Just beyond Maida Vale Tube station lies Paddington Recreation Ground, which is both a park and a Better leisure centre. The gym in the park is open daily and runs several group exercise classes and coached activities, including tennis on the park’s courts. Sports fans need look no further than nearby Lord’s Cricket Ground, which celebrated its 200th anniversary in 2014. Part of the Ashes Test series between Australia and England is held here, making it something of a mecca for cricket fans. There's a museum attached and tours are available. Just a 20 minute walk away, Regent’s Park is so much more than an outdoor space, boasting cafes, an open air theatre, wildlife gardens and of course London Zoo.
The BBC is planning a £40 million redevelopment of its Maida Vale studios. Announced in 2013, there has been speculation that these plans are likely to include selling off some of the studios for development as residential homes.
Tube: Maida Vale and Warwick Avenue Tube stations are in Zone 2 on the Bakerloo Line. It takes a few minutes to reach Paddington, just over ten minutes to get to Oxford Circus and 16 minutes to get to Waterloo.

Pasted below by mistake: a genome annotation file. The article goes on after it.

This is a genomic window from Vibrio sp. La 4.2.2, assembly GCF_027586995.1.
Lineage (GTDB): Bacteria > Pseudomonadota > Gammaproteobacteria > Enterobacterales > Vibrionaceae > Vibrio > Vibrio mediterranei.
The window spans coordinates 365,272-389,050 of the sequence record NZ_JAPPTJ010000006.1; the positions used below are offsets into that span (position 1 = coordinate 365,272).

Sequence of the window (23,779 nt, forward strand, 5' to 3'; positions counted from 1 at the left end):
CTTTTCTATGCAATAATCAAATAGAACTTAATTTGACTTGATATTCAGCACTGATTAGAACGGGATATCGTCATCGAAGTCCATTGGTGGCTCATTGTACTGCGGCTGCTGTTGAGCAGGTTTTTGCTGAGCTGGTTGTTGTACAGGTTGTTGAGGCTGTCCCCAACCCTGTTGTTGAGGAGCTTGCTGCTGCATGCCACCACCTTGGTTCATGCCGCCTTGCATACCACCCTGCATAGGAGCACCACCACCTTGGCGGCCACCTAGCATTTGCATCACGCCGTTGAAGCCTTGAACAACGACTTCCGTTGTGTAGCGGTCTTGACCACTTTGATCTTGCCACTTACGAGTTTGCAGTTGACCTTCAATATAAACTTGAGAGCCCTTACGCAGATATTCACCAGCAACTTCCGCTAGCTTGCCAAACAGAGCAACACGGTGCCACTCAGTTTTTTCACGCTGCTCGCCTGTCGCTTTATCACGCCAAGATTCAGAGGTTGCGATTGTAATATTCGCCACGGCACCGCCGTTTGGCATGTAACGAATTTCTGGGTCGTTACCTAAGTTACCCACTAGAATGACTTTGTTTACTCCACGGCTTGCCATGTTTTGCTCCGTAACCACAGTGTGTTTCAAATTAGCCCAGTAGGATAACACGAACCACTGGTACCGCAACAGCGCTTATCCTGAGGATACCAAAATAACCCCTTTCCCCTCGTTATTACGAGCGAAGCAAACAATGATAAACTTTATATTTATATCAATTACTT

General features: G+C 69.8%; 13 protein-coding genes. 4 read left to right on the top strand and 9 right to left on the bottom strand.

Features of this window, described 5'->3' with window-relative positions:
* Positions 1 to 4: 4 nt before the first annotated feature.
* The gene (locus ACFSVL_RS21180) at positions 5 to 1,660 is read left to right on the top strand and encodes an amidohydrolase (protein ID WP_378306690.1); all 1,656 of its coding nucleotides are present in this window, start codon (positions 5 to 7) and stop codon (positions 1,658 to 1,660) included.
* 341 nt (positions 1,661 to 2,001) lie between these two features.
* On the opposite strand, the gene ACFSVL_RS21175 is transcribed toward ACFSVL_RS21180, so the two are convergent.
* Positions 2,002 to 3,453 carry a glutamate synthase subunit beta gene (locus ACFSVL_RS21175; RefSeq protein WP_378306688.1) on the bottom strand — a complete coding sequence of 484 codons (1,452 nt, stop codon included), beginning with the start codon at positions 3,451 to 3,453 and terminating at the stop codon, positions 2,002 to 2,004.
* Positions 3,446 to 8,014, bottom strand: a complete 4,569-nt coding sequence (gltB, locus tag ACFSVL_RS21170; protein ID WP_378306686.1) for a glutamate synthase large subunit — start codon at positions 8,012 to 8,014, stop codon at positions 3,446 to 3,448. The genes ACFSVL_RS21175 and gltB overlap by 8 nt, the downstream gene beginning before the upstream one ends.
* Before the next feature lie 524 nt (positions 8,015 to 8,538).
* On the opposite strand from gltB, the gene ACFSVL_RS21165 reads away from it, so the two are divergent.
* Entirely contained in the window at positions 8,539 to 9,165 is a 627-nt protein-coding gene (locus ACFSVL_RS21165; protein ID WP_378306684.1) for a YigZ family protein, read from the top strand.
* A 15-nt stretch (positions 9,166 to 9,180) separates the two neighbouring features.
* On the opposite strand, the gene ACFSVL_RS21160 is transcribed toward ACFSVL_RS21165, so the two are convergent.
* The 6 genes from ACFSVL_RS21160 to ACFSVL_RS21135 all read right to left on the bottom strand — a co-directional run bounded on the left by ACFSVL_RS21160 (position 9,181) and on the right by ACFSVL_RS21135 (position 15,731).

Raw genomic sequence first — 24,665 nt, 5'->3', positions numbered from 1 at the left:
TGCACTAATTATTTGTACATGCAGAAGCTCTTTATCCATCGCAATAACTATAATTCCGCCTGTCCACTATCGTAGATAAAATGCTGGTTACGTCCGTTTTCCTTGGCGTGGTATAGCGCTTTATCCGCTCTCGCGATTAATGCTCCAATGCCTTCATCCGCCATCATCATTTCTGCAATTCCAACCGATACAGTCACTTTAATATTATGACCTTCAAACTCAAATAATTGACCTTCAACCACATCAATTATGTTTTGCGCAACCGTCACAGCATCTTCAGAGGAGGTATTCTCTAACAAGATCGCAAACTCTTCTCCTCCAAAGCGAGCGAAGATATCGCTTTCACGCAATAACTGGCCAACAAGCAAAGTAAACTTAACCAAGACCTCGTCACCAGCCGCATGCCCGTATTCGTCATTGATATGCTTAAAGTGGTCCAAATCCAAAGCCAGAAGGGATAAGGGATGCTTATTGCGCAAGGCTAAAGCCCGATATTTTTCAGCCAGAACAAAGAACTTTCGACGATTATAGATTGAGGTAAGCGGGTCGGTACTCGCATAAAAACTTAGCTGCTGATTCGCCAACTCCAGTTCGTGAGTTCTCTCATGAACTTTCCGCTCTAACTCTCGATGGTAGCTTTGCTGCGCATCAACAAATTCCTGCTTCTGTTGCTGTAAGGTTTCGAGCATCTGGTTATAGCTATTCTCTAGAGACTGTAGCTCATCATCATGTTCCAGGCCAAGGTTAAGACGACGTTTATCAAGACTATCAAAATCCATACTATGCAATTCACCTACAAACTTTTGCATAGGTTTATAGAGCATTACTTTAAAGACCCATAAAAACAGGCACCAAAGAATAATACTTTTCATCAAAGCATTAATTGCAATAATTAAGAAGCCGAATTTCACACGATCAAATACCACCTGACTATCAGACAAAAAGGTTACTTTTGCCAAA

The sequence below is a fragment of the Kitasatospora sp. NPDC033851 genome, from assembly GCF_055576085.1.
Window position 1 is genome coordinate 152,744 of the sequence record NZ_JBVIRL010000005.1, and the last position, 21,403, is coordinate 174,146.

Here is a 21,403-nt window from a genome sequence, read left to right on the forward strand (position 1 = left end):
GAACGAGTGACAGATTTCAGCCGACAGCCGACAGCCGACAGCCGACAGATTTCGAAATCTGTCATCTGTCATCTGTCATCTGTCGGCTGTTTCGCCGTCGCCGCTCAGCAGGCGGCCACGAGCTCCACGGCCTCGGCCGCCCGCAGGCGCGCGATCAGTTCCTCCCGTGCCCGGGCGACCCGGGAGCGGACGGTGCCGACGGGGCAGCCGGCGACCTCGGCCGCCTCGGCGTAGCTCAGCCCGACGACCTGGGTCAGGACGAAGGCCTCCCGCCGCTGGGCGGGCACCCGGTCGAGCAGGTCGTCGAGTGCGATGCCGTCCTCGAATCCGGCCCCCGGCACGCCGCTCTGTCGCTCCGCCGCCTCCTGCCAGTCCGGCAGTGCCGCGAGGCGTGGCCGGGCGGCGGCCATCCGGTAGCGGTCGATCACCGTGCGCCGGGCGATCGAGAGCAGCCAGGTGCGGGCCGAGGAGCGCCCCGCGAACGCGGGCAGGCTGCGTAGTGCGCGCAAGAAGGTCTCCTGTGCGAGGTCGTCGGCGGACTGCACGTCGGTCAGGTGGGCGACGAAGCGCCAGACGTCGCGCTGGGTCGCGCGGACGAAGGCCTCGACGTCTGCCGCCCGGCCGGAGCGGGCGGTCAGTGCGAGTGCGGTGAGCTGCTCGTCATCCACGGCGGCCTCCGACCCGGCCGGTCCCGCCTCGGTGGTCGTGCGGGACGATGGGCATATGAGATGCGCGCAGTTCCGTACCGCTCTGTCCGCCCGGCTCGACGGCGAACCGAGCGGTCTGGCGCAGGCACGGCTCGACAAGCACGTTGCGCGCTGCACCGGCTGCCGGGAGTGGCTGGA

Rail: The Bakerloo Line provides quick access to two busy national rail stations. Paddington and Marylebone are just two and four stops away respectively, making train travel out of London easy.
Bus: Local buses include the 6 (to Willesden), 16 (to Victoria), 46 (to St Bartholomew’s Hospital), 98 (to Holborn), 187 (to Finchley Road), 332 (to Paddington) and 414 (to Putney Bridge). The number 6 runs a 24 hour service, and there are two night buses, the N16 and the N98, to Victoria and Stanmore.
Road: A straight journey up Kilburn High Road and Edgware Road lead Maida Vale locals to the M1 in just 15 minutes. It’s also only a five minute drive to the Westway, providing access to the A40 and M25.
Cycle: The area’s proximity to Regent’s Park affords plenty of opportunities for family bike rides, and it’s only a half hour’s picturesque cycle alongside the canal to reach Angel.
Maida Vale has two Montessori schools within walking distance of the station, Windmill Montessori and Little Sweethearts Montessori School. Other primary schools include St Joseph’s Catholic Primary School and St Saviour’s C of E Primary School. Secondary options include two academies, Westminster Academy and Paddington Academy, as well as several independent and faith schools.